The Student News Site of Harvard-Westlake School

The Harvard-Westlake Chronicle

The Student News Site of Harvard-Westlake School

The Harvard-Westlake Chronicle

The Student News Site of Harvard-Westlake School

The Harvard-Westlake Chronicle

Molding Creations: Skyler Griswold

Printed with permission of Skyler Griswold

Sitting in a classroom in Feldman Horn, Skyler Griswold ’24 places down a pound of clay on a potter’s wheel. After days of planning, Griswold begins shaping the clay, stopping every few minutes to assess the pot. Satisfied with her work, Griswold stops the wheel. She has just completed the first step in creating her new pot.

Griswold said though she has been interested in three-dimensional (3D) art since she was a child, she began to explore it in greater depth at the school.

“I have always been interested in 3D art, but it became a serious hobby of mine once I was at the middle school and started taking classes,” Griswold said

Griswold said the teachers and curriculum at the school have helped her further explore her interest.

“The curriculum at school [is] amazing, but I think it is the teachers that have helped me to grow as an artist,” Griswold said. “[Middle School Visual Arts Teacher Megan] Cotts is responsible for the start of my journey, but [Upper School Visual Arts Teacher Nicole] Stahl and [Upper School Visual Arts Teacher Gustavo] Godoy have helped me further my abilities at the Upper School.

Griswold said the process of creating a piece of pottery varies, but she tries to follow a structured approach.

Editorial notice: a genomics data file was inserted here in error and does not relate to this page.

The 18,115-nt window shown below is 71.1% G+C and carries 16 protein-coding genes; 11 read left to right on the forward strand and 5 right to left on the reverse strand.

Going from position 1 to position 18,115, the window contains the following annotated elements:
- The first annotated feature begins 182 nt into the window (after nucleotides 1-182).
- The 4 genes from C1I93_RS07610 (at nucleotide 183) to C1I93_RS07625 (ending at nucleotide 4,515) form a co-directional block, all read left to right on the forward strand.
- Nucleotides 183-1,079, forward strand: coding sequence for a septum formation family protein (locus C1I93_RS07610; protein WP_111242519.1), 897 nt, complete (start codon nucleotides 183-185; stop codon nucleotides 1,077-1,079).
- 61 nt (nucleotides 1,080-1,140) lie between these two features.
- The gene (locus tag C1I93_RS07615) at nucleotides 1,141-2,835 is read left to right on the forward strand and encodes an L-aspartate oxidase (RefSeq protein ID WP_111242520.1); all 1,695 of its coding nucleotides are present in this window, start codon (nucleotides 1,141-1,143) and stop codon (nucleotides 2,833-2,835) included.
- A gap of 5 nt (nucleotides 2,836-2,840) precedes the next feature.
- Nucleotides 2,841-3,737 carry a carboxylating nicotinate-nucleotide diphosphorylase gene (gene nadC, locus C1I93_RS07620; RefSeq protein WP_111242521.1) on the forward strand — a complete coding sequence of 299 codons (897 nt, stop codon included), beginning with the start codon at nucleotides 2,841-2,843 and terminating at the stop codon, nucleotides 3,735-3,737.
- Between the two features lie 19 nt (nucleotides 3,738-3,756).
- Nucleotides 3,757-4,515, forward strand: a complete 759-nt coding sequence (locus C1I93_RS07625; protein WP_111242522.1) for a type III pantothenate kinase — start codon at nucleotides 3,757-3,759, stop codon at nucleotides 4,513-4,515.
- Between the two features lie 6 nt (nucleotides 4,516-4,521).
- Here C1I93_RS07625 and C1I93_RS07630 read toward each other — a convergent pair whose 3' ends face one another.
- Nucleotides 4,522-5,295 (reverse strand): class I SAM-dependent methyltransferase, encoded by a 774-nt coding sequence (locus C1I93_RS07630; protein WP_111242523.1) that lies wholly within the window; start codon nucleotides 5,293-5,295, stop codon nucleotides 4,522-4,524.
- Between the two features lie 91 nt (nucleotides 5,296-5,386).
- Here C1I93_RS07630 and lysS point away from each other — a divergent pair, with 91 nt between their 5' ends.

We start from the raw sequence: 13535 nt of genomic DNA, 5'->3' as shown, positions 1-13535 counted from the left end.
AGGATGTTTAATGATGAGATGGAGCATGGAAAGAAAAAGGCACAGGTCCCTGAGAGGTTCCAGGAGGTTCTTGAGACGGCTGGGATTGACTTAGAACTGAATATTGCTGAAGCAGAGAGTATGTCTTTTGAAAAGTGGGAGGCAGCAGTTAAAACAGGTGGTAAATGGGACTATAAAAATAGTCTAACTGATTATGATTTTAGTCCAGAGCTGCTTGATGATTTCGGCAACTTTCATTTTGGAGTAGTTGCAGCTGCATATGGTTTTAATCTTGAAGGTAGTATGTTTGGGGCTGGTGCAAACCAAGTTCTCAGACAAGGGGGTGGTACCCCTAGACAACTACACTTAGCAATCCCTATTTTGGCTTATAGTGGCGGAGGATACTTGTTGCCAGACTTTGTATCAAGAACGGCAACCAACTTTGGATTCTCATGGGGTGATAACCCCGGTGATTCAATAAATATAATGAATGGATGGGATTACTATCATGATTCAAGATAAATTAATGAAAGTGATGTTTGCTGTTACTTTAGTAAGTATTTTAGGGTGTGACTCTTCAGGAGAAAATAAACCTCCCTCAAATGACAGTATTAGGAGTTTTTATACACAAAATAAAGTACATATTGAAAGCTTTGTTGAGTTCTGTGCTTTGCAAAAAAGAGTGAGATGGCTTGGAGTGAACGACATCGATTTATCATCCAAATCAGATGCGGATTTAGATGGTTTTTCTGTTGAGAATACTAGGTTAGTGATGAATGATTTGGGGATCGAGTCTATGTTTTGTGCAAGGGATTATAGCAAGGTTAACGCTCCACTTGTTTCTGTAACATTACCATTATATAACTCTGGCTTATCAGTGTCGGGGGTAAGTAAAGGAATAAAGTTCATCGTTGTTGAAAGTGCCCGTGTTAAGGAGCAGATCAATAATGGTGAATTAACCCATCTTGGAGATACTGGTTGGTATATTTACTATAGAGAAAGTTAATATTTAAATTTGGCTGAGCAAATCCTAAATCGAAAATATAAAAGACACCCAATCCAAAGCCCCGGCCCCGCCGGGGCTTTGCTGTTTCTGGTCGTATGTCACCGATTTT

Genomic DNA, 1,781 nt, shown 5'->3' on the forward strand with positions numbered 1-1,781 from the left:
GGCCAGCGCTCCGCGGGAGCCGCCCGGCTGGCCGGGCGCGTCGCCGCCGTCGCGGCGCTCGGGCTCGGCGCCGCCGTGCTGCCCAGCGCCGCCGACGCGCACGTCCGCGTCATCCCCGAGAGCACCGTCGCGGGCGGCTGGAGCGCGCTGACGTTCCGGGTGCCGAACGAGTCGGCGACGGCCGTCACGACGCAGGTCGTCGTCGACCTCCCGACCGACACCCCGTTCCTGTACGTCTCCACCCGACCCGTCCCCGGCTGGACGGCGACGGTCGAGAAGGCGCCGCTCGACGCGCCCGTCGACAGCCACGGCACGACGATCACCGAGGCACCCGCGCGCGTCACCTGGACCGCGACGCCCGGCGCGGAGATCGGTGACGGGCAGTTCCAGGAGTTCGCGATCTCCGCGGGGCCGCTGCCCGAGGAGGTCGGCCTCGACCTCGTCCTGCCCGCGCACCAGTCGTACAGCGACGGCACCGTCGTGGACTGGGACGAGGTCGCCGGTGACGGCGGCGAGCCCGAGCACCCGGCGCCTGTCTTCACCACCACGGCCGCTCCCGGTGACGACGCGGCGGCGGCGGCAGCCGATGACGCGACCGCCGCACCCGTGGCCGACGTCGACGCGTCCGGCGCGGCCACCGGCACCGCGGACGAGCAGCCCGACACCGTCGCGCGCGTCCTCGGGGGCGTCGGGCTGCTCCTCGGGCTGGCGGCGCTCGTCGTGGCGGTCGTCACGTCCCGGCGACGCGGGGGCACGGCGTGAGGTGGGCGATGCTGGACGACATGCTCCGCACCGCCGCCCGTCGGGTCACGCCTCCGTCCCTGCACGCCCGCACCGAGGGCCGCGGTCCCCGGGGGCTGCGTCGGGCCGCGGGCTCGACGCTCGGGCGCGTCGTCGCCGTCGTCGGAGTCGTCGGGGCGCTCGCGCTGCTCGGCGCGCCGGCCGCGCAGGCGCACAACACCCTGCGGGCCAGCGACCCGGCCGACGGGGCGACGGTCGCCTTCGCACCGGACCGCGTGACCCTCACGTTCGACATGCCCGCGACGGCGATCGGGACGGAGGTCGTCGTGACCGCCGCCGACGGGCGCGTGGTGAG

“I try to organize my thoughts enough so that I have a clear vision of what I want to make, and then, I see how I can bring it to life,” Griswold said. “I usually start with throwing something on the wheel, and then I find a way to edit the shape of my piece when trimming. The bulk of the work could be in throwing, trimming or glazing. It is always dependent on the piece I am making.”

Griswold said though the process can be demanding, she finds the results make up for the challenges.

“It is not something you learn overnight and is often frustrating,” Griswold said. “So much thought and effort goes into each piece, and seeing the end result always gives me a sense of pride. I would advise someone new to the craft to be patient and to make pieces that they enjoy making. Otherwise, there’s no point in doing it.”

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Sasha Aghnatios, Assistant A&E Editor

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